OHIO 16TH CD — Roll Call: “[Trump enemy and Republican Congressman Anthony Gonzalez’s] strategy comes straight out of a high school civics textbook: Voters will reward the earnest, diligent lawmaker who scores legislative wins for his district while paying little heed to the latest outrages ginned up on social media and cable news.”
“He’s lined up across from Trump, who threw out the dusty old political playbook when he first ran for president and is now aiming his high-powered offense right at Gonzalez.”
NEW YORK CITY MAYOR — Bret Stephens on New York City mayoral candidate Eric Adams (D): “Listening to Adams hold forth like this for an hour is an enjoyable, even delightful experience, because it’s so refreshingly free of ideological cant. If Adams can govern as he campaigned, he’ll be remembered as the mayor who saved New York from walking itself off a ledge. It probably won’t be the last, much less the highest, office he’ll hold.”
WYOMING AT LARGE CD — Donald Trump says he’ll be interviewing some of the Republican candidates challenging Rep. Liz Cheney at his New Jersey golf club next week and will, in the coming months, give his rose to “JUST ONE CANDIDATE” to help prevent a split field.
So far, though, none of the major contenders has confirmed whether they’ll be heading to Bedminster, though state Rep. Chuck Gray just launched his first TV ad, with the refrain, “Let’s thank President Trump—not impeach him.”
While no one can say who might win the contest for Trump’s affections, we do have a read on the money race so far. State Sen. Anthony Bouchard led the way with $210,000 raised during the second quarter and finished with $109,000 in the bank, while attorney Darin Smith took in $171,000 and had $142,000 left over. Gray, meanwhile, raised just $56,000 from donors, but thanks to $298,000 he’s loaned himself over the course of his campaign, had $323,000 on hand.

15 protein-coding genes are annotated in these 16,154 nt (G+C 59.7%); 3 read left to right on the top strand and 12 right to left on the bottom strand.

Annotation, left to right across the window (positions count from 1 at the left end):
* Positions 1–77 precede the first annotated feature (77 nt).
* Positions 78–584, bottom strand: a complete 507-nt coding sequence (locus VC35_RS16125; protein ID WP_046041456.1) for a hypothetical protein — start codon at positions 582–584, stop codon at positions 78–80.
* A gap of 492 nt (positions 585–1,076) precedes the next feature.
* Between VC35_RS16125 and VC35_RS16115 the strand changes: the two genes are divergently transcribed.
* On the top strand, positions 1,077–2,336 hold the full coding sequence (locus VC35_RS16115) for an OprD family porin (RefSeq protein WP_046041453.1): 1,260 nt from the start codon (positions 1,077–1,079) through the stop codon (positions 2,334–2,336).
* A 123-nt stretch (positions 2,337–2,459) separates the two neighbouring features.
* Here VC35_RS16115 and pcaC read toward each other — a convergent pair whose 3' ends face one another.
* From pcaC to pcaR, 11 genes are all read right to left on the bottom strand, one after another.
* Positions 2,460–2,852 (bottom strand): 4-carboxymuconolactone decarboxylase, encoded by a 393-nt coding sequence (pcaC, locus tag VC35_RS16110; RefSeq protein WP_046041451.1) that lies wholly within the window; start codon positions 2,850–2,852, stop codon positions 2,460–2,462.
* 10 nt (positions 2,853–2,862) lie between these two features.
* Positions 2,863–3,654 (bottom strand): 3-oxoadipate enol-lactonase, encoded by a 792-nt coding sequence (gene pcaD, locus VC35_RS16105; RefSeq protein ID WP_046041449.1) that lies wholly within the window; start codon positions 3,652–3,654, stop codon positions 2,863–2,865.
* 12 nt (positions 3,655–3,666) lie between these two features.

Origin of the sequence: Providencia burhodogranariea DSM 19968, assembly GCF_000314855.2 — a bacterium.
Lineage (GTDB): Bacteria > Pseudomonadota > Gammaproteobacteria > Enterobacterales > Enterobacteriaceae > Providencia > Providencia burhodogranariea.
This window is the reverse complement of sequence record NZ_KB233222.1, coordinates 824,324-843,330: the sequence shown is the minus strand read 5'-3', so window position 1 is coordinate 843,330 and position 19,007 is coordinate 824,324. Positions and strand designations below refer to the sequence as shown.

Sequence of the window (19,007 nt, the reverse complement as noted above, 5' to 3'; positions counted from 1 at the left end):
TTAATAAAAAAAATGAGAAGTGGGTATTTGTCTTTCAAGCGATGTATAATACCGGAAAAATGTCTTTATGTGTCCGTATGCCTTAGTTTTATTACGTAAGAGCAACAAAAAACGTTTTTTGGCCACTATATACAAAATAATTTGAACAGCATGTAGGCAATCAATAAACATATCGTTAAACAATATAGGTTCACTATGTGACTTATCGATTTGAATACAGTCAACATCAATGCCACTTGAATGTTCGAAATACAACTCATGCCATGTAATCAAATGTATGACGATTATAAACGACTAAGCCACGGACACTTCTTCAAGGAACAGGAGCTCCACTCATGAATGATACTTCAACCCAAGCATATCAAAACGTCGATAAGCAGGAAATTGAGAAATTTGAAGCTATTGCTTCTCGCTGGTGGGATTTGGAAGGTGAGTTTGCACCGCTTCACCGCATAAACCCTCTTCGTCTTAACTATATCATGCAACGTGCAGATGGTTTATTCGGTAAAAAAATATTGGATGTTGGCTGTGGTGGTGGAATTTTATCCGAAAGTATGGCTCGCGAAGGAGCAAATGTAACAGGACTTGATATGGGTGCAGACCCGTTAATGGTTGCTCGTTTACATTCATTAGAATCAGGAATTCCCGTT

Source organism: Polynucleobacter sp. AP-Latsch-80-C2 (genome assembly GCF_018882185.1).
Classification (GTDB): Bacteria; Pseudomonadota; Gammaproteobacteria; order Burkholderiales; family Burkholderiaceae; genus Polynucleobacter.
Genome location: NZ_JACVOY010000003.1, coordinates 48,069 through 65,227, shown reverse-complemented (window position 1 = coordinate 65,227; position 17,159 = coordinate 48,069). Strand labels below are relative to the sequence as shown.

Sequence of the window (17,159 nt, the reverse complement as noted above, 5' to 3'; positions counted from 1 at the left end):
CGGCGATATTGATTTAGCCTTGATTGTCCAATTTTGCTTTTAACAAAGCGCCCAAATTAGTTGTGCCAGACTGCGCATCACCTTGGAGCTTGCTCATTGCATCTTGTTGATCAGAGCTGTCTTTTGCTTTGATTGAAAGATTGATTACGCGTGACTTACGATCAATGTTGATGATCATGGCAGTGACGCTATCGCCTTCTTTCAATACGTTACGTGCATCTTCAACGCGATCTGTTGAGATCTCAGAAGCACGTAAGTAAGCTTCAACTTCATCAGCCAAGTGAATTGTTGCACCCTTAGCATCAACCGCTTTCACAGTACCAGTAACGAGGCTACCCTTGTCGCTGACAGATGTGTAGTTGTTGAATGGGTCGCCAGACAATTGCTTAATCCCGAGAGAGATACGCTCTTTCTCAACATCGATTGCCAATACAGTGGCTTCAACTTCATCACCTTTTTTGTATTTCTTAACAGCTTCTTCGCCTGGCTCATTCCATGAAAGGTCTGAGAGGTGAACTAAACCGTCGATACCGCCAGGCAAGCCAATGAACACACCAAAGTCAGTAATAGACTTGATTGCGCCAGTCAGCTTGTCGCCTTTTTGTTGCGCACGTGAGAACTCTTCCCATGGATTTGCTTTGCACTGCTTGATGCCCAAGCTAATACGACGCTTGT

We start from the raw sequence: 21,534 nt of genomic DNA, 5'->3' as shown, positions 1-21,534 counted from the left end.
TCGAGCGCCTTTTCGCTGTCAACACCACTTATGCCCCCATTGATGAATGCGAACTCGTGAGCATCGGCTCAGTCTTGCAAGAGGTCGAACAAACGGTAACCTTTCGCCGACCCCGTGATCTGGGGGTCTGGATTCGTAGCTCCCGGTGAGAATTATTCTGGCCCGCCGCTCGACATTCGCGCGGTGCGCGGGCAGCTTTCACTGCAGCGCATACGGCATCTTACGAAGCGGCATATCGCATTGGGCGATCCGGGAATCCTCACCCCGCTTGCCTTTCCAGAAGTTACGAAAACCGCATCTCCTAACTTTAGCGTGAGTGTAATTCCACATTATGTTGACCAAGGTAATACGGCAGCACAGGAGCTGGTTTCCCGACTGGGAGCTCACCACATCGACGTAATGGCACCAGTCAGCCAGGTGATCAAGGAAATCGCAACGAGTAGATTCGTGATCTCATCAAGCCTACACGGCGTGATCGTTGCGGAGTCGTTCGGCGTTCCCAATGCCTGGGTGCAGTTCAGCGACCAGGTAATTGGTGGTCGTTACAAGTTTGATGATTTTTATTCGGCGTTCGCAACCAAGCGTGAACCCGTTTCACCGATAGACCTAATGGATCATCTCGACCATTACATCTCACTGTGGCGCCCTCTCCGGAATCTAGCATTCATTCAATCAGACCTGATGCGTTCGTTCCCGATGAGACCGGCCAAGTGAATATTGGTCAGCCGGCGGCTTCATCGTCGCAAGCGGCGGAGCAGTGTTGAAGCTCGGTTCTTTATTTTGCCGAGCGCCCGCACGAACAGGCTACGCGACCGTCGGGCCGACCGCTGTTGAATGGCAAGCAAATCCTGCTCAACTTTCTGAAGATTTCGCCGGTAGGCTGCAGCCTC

Cheney, however, dominated the entire field arrayed against her—combined: She pulled in almost $1.9 million and had $2.8 million in her war chest.
“Club for Growth, a fiscal conservative political action committee, who has been working to find a candidate challenging Rep. Liz Cheney (R-WY) to endorse, released a 30-second ad branding Cheney as a ‘Clinton Republican,’” the Casper Star Tribune reports.
Former Sen. Bob Dole (R-KS) told USA Today that there’s no question that Donald Trump lost his reelection race in 2020.
Said Dole: “He lost the election, and I regret that he did, but they did. He had Rudy Giuliani running all over the country, claiming fraud. He never had one bit of fraud in all those lawsuits he filed and statements he made.”
He added: “I’m a Trumper. I’m sort of Trumped out, though.”
Daily Beast: “Since Gaetz and Greene kicked off their joint fundraising committee with a May 7 event at The Villages in central Florida, their campaigns and joint fundraising committee have posted a combined loss of $342,000. And according to recent filings with the Federal Election Commission, that joint fundraising effort, ‘Put America First,’ reported only $59,345.54 in contributions.”
Prosecutors across the country found evidence of voter fraud compelling enough to take to court about 200 times since the November 2018 elections, according to a 50-state Bloomberg canvass of state officials.
Interesting takeaway: States controlled by Republicans reported fewer voter fraud prosecutions (59) than states controlled by Democrats (102). Divided states reported 35 prosecutions.
IOWA U.S. SENATOR — Former Rep. Abby Finkenauer (D-IA) became the first major Democrat to announce a 2022 run for the U.S. Senate seat long held by Sen. Chuck Grassley (R-IA), the Des Moines Register reports.
Said Finkenauer: “On 1/6 the world changed, and so did I. I remember sitting on my couch in Cedar Rapids with my husband as we were watching my former colleagues and my friends get attacked in the United States Capitol… That violent mob, that insurrection, was happening because our country and people were fed misinformation and lies about our elections and democracy, and our senators didn’t push back.”
“Beto O’Rourke has funneled $600,000 to Texas House Democrats in Washington, D.C., to help fund their stay, which could last for up to another two weeks as the lawmakers attempt to block passage of a GOP election bill at the state Legislature,” the Texas Tribune reports.